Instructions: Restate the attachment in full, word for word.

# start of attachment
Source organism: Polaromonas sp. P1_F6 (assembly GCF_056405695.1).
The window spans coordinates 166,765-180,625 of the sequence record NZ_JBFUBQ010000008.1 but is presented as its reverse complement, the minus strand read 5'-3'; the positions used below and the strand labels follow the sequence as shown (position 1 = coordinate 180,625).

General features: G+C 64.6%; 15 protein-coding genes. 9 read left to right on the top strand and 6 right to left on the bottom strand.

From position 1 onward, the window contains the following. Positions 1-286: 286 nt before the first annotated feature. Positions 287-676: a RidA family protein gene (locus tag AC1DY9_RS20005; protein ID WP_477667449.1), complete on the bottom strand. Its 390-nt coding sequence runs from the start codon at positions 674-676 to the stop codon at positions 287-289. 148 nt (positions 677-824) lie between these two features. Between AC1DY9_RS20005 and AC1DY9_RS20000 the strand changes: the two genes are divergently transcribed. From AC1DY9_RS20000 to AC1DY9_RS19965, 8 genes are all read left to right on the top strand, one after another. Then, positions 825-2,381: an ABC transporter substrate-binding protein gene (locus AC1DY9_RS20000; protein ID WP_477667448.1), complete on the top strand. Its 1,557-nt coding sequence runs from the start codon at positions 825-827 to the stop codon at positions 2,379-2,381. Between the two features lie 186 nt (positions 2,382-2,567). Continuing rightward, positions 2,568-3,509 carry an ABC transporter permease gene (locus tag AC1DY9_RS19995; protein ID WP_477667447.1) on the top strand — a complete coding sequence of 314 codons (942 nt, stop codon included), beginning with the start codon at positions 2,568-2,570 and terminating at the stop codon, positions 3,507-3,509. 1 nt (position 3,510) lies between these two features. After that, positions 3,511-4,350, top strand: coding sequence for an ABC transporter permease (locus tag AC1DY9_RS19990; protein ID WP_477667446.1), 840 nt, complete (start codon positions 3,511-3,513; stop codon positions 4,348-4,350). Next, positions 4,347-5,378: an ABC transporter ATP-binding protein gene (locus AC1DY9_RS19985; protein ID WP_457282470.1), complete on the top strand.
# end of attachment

Source organism: Polaromonas sp. P1_F6 (assembly GCF_056405695.1).
The window spans coordinates 166,765-180,625 of the sequence record NZ_JBFUBQ010000008.1 but is presented as its reverse complement, the minus strand read 5'-3'; the positions used below and the strand labels follow the sequence as shown (position 1 = coordinate 180,625).

General features: G+C 64.6%; 15 protein-coding genes. 9 read left to right on the top strand and 6 right to left on the bottom strand.

From position 1 onward, the window contains the following. Positions 1-286: 286 nt before the first annotated feature. Positions 287-676: a RidA family protein gene (locus tag AC1DY9_RS20005; protein ID WP_477667449.1), complete on the bottom strand. Its 390-nt coding sequence runs from the start codon at positions 674-676 to the stop codon at positions 287-289. 148 nt (positions 677-824) lie between these two features. Between AC1DY9_RS20005 and AC1DY9_RS20000 the strand changes: the two genes are divergently transcribed. From AC1DY9_RS20000 to AC1DY9_RS19965, 8 genes are all read left to right on the top strand, one after another. Then, positions 825-2,381: an ABC transporter substrate-binding protein gene (locus AC1DY9_RS20000; protein ID WP_477667448.1), complete on the top strand. Its 1,557-nt coding sequence runs from the start codon at positions 825-827 to the stop codon at positions 2,379-2,381. Between the two features lie 186 nt (positions 2,382-2,567). Continuing rightward, positions 2,568-3,509 carry an ABC transporter permease gene (locus tag AC1DY9_RS19995; protein ID WP_477667447.1) on the top strand — a complete coding sequence of 314 codons (942 nt, stop codon included), beginning with the start codon at positions 2,568-2,570 and terminating at the stop codon, positions 3,507-3,509. 1 nt (position 3,510) lies between these two features. After that, positions 3,511-4,350, top strand: coding sequence for an ABC transporter permease (locus tag AC1DY9_RS19990; protein ID WP_477667446.1), 840 nt, complete (start codon positions 3,511-3,513; stop codon positions 4,348-4,350). Next, positions 4,347-5,378: an ABC transporter ATP-binding protein gene (locus AC1DY9_RS19985; protein ID WP_457282470.1), complete on the top strand.